We have combined an interview and a mixtape today, both from one of Holland’s most promising talents. He’s 23 years young, born and raised in Amsterdam and understands our capitals nightlife like no other. He has made huge leaps forward in his musical career the last couple of months. He just got back from a mini tour in the States. During ADE ’13 he will be playing alongside Maceo Plex, Tale of Us, Danny Daze and Tennis at ‘Audio Obscura: Ellum and Life & Death Showcase’. Of which the latter he is now part-time label manager for. And he’s only been DJ’ing actively for little more than a year. Job Jobse is his name, and he’s been showing up on our radar more and more, so it’s time to get to know more about this homegrown artist. I had a nice and extensive talk with him, discussing his work at club Trouw, obsessive female fans and the future of deep house. Next to an interview, this article will also feature Job’s mixtape for Deep House Amsterdam. It’s very sexy and deep, perfect for this Friday afternoon.

“It’s a really exciting time right now in the electronic music scene. I have a feeling that a lot is going to change in what’s cool during the coming years”

How exactly were you introduced into the electronic music scene in Amsterdam?
Well I wasn’t interested in electronic music whatsoever until I was 17 I think. I was more into bands. And then one evening I ended up at Club 11, Trouw’s predecessor. Which at that age I wasn’t actually allowed to enter, but I found my way through the bouncer. And that night changed everything for me! Immediately I was sucked into the music, the scene, you name it. Every week I started coming to this club, getting to know the artists, the persons behind club 11. It started to become my second home in a way. Most of the time I just went by myself, because my friends were not at all interested in club life and electronic music.

So what happened next? You bought some decks yourself?
Well not immediately. I came into contact with Olaf, who was the booker for club 11, and later the owner of Trouw. And we had a click, right from the start, even though I was ten years younger than him. When Trouw opened up he asked me if I wanted to organise a club night there. That became ‘Drukpers’, which I still do to this day after almost five years. Drukpers was relatively successful from the start, and not much later Olaf asked me to be co-programmer for Trouw as well, because he wanted to delegate part of his busy schedule to a right hand man. Eventually, after booking all these artists for a long period, my interest in getting behind the decks myself was sparked slowly but surely. So I got a set of decks and a mixer and started practicing. And one day Olaf told me: “Now it’s your time to try”, so one of my very first gigs was actually at Trouw.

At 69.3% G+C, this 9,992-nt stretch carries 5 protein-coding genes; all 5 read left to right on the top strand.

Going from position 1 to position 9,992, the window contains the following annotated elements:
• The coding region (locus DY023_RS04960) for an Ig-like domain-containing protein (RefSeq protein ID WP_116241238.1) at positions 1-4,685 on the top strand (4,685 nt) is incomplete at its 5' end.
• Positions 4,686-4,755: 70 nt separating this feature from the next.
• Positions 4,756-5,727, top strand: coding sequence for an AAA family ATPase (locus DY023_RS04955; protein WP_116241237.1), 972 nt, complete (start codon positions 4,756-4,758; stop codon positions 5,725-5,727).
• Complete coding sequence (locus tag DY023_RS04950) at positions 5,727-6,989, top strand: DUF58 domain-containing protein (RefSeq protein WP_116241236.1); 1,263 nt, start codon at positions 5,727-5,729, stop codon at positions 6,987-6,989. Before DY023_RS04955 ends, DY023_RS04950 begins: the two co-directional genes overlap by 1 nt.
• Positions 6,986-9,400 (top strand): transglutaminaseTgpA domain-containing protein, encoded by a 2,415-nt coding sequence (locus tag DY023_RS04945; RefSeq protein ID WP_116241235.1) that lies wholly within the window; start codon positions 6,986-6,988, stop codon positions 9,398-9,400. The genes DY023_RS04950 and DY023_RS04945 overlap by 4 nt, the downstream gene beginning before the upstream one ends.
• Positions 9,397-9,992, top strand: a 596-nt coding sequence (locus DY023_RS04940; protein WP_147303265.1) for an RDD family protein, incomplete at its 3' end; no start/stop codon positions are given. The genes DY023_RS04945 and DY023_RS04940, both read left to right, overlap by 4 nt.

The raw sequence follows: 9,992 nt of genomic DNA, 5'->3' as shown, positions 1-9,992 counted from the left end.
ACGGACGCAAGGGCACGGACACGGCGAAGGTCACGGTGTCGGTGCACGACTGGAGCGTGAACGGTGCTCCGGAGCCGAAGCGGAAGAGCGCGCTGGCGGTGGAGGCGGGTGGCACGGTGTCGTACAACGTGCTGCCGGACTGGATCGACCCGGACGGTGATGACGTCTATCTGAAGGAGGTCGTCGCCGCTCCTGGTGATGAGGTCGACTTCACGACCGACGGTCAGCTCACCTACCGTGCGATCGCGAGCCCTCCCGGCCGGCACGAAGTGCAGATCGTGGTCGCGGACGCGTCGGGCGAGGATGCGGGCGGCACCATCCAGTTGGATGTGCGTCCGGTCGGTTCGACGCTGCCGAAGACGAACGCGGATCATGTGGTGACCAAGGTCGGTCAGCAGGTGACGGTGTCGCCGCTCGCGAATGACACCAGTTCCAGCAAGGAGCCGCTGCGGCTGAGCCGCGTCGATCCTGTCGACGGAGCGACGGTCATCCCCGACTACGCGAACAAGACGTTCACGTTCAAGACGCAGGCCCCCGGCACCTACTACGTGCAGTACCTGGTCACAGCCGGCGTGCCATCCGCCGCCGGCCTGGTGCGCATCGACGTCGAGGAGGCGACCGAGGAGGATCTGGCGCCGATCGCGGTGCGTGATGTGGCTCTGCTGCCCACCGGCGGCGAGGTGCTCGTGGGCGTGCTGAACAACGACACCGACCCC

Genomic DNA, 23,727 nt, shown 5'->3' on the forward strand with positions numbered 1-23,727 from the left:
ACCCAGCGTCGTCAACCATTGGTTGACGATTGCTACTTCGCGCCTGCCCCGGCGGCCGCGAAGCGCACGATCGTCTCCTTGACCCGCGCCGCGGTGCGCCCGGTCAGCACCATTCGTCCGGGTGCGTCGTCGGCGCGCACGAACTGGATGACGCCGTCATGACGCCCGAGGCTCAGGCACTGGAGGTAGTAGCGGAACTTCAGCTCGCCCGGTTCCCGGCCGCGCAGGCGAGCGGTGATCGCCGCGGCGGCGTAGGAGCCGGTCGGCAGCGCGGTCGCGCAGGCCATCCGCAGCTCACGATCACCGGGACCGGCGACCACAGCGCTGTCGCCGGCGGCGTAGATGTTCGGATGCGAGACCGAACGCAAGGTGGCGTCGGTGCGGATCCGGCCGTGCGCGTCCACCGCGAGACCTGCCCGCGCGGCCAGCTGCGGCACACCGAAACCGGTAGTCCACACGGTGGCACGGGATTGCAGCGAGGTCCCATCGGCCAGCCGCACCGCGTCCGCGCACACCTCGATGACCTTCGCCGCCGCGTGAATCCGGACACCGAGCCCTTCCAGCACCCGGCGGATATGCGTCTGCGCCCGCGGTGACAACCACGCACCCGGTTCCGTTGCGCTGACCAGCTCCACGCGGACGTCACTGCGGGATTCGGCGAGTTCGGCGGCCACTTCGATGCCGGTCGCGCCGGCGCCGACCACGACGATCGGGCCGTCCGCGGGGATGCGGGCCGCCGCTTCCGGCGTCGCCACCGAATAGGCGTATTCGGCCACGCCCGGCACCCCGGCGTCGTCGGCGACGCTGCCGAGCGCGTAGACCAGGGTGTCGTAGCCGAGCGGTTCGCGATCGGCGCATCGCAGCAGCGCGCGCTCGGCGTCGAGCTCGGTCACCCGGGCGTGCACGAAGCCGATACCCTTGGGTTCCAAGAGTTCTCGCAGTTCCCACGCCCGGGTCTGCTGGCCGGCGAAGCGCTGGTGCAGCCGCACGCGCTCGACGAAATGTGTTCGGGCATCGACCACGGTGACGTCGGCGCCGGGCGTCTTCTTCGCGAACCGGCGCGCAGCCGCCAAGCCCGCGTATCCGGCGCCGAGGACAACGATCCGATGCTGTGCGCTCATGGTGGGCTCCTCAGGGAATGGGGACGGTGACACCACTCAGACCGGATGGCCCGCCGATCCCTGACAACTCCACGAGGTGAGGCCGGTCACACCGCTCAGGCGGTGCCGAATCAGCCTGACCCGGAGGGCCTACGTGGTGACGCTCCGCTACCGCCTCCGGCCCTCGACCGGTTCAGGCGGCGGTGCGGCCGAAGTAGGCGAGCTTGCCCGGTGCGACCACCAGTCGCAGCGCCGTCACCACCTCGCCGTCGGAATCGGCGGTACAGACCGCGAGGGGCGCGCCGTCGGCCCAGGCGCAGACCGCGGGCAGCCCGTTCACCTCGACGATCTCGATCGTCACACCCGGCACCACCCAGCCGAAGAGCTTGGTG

How did you experience that dual role?
It was hard work! Many nights I was still answering emails in the office at ten o’clock for example, and then had to hurry down to the club to give a set, afterwards doing some more work at the office. Pretty hectic time. And next to that a feeling started creeping up that people had the image of me cheating, because I was the programmer AND I also DJ’ed at the same club. Around that same time Trouw’s financial position demanded that only one person could stay in my position, of course that had to be Olaf, he’s the owner. So from that point in time, more or less a year ago, I found the opportunity to start focusing solely on my DJ’ing.

Have you also started producing this year?
Yes I have. Although I have to say that I’m still learning a lot. But I’m into it and I like it. After enough practice, building up enough experience, I want to start releasing. But I’m in no hurry. I’m taking it all step by step, no need to hurry anything.

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How do you feel about the common idea that production is a necessary step in bring your DJ career to the next level?
Well it’s kind of a fact that once you start releasing your own (good) stuff, you speed up the process of your career. A lot of people that DJ well, can’t find any gigs because they are not producing. I don’t really know why, but I’m not having that problem at the moment. Just DJ’ing is getting me enough bookings right now. But honestly big names that do not produce are really quite scarce. A good example is Dixon. He has never released his own original track, except for a couple of remixes and edits, but is a hugely successful DJ. But apart from the lucky few, I think it’s pretty hard to make it big without the production aspect.

Is there a set/mix you heard that has been a life changer for you?
Well that has to be a set by Dixon! There are actually two sets by him that are equally mind-blowing. The first one is a mix, ‘Body Language’, which he made for Get Physical. And there was one evening during the Amsterdam Dance Event in 2008 in the Melkweg called ‘A Critical Mass’, by Innervisions. This night will always stay with me. There was like an Innervisions live orchestra, consisting of Ame, Henrik Schwarz and Dixon. The music and the chemistry between these three guys was just surreal. In certain ways this evening was a life changer.